The vast majority of theses in this collection are open access and freely available. There are a small number of theses that have access restricted to the WWU campus. For off-campus access to a thesis labeled "Campus Only Access," please log in here with your WWU universal ID, or talk to your librarian about requesting the restricted thesis through interlibrary loan.

Date Permissions Signed

9-13-2018

Date of Award

Fall 2018

Document Type

Masters Thesis

Department or Program Affiliation

Biology

Degree Name

Master of Science (MS)

Department

Biology

First Advisor

Brodhagen, Marion (Marion L.)

Second Advisor

Miner, Benjamin G., 1972-

Third Advisor

Donovan, Deborah Anne, 1972-

Abstract

In 2013 sea star wasting disease (SSWD) caused an epizootic in over 20 species of asteroids along the west coast of North America. To see if SSWD was still affecting wild populations, we surveyed populations of the sea star, Pisaster ochraceus, in Birch Bay, WA. Our surveys indicated that advanced symptoms (lesion formation) increased 73% from July to September in 2017. To understand the role of bacteria in SSWD, we isolated bacteria with tissue-degrading potential from epidermal tissues of P. ochraceus animals in Birch Bay, WA. Next, we identified these isolates via 16S rRNA gene sequencing. Our results indicated that the community structure differed between SSWD-affected and healthy stars. In addition, we found that many of the Vibrio species isolated primarily from diseased sea stars lyse red blood cells, avidly degrade gelatin, and are related to species that cause disease in other marine animals. Other researchers have suggested that SSWD is caused by a microbial agent smaller than most bacterial cells (0.2 microns). Although none of the bacteria we isolated were smaller than 0.2 microns, we theorized that their signaling molecules could transmit disease. Quorum sensing signals (QSSs) are bacterially-produced, autoinducing molecules that regulate gene expression in a population-dependent manner within bacterial populations. We hypothesized that quorum sensing signals from diseased animals could facilitate development of SSWD on healthy individuals by triggering expression of virulence genes in opportunistic bacterial pathogens creating a state of dysbiosis. We tested bacterial isolates and tissue extracts from diseased and healthy sea stars for the presence of a subset of QSSs, acyl homoserine lactones (AHLs). We found that organic extracts from healthy and diseased stars differed in how strongly they activated a QSS bioreporter, and that multiple of the bacterial isolates associating with diseased stars produced AHLs. Thus, quorum sensing might contribute to transmission of SSWD.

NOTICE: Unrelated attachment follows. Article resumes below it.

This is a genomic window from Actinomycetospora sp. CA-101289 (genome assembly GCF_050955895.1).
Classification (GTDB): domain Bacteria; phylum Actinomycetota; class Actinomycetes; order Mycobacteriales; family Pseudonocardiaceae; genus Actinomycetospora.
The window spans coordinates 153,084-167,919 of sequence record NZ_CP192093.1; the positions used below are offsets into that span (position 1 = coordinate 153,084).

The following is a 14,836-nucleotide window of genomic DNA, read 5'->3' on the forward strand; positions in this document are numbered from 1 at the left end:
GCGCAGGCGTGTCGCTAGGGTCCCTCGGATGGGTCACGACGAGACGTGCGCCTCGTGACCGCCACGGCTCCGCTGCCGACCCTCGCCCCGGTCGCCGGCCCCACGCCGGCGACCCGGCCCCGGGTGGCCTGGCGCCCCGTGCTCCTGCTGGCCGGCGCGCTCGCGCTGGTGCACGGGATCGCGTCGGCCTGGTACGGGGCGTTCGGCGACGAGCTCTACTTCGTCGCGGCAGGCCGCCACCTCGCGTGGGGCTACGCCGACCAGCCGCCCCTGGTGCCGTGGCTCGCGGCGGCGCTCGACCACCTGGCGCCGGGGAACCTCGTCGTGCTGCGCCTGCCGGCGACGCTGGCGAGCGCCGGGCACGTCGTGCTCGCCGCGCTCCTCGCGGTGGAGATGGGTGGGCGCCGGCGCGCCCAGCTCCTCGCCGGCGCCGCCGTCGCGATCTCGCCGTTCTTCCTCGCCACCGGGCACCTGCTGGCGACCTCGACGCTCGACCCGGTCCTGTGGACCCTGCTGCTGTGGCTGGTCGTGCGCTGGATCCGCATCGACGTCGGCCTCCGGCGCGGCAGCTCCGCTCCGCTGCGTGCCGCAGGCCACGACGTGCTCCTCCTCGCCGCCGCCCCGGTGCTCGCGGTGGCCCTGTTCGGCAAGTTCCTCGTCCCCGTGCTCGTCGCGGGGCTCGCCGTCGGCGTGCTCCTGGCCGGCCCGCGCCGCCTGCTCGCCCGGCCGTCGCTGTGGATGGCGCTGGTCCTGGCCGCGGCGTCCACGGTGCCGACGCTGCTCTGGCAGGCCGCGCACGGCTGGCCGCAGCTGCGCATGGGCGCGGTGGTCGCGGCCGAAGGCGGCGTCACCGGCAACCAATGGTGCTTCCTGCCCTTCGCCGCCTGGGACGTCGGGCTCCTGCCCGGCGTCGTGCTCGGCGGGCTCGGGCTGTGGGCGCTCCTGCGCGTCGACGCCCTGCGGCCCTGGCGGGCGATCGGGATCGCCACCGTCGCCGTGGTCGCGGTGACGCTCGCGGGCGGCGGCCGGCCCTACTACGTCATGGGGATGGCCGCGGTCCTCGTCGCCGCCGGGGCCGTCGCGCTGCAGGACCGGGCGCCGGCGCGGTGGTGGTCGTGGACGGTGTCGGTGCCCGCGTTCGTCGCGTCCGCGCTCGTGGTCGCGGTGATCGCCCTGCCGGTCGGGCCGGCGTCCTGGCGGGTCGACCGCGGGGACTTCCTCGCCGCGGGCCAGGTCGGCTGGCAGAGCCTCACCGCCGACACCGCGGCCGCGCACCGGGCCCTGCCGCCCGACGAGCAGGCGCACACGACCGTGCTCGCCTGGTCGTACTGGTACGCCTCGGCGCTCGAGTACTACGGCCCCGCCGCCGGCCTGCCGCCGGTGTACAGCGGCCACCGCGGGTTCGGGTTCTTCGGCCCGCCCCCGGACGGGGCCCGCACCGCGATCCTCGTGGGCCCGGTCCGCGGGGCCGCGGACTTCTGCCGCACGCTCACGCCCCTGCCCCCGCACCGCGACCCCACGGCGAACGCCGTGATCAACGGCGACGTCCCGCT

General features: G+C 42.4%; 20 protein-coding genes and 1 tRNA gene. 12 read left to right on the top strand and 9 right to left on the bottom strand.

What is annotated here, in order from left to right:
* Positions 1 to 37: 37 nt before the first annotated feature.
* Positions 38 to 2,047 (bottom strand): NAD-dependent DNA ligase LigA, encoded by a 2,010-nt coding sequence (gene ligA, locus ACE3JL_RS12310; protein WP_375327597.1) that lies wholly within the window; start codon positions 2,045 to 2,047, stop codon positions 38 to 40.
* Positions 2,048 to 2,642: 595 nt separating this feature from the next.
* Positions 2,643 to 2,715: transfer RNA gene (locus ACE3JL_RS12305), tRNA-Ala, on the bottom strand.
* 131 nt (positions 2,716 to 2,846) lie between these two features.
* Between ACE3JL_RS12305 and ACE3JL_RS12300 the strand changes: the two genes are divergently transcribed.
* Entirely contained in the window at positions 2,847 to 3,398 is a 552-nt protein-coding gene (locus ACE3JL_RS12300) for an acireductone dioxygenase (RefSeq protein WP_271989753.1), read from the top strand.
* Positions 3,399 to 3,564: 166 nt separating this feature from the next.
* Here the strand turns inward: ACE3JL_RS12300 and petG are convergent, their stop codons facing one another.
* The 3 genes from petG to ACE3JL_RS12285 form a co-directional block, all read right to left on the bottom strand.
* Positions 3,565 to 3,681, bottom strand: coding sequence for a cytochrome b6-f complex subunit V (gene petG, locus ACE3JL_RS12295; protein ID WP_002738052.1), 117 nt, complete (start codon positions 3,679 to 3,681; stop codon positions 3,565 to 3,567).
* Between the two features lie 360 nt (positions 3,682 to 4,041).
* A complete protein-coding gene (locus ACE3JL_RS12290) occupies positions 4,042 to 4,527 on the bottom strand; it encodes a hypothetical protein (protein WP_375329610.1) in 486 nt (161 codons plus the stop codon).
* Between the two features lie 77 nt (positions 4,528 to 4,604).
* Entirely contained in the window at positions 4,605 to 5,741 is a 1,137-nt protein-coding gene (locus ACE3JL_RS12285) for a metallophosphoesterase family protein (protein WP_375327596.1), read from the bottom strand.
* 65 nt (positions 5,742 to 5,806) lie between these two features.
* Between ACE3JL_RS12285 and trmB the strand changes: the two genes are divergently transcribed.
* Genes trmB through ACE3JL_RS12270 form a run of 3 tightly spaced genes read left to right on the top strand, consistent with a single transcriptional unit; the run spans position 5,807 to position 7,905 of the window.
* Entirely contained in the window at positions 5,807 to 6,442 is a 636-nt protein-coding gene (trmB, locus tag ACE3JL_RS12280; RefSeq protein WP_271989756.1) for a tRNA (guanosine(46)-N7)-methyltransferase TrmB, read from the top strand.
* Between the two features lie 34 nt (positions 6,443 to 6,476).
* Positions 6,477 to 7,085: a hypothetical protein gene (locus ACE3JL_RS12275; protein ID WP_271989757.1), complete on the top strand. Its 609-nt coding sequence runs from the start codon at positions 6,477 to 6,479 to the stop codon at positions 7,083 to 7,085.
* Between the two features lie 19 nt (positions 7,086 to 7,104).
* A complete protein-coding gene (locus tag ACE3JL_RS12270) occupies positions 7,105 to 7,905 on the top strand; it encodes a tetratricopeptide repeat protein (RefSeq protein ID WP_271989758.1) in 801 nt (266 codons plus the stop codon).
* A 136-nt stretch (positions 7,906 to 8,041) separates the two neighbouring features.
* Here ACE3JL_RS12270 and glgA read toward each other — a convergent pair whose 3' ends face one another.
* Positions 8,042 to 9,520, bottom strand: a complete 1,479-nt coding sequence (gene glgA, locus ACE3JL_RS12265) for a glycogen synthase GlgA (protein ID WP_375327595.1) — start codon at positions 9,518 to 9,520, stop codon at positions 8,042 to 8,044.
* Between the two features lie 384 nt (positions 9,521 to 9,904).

Type

Text

Keywords

Sea star wasting disease, sea star wasting syndrome, epizootic disease

Publisher

Western Washington University

OCLC Number

1076552186

Subject – LCSH

Pisaster ochraceus--Diseases and pests--Washington (State)--Birch Bay (Bay); Pisaster ochraceus--Pathogens--Washington (State)--Birch Bay (Bay); Chronic wasting disease--Washington (State)--Birch Bay (Bay); Pathogenic bacteria--Washington (State)--Birch Bay (Bay); Quorum sensing (Microbiology)

Geographic Coverage

Birch Bay (Wash. : Bay)

Format

application/pdf

Genre/Form

masters theses

Language

English

Rights

Copying of this thesis in whole or in part is allowable only for scholarly purposes. It is understood, however, that any copying or publication of this thesis for commercial purposes, or for financial gain, shall not be allowed without the author's written permission.

Included in

Biology Commons

Share

COinS